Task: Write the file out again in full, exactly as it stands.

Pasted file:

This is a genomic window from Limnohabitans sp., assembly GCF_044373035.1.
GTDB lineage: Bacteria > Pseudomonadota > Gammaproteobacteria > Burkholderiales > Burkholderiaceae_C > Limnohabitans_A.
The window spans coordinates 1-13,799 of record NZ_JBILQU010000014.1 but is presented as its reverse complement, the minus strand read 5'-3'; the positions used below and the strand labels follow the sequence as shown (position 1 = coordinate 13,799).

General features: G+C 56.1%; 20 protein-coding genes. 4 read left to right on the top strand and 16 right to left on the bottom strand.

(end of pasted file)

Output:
This is a genomic window from Limnohabitans sp., assembly GCF_044373035.1.
GTDB lineage: Bacteria > Pseudomonadota > Gammaproteobacteria > Burkholderiales > Burkholderiaceae_C > Limnohabitans_A.
The window spans coordinates 1-13,799 of record NZ_JBILQU010000014.1 but is presented as its reverse complement, the minus strand read 5'-3'; the positions used below and the strand labels follow the sequence as shown (position 1 = coordinate 13,799).

General features: G+C 56.1%; 20 protein-coding genes. 4 read left to right on the top strand and 16 right to left on the bottom strand.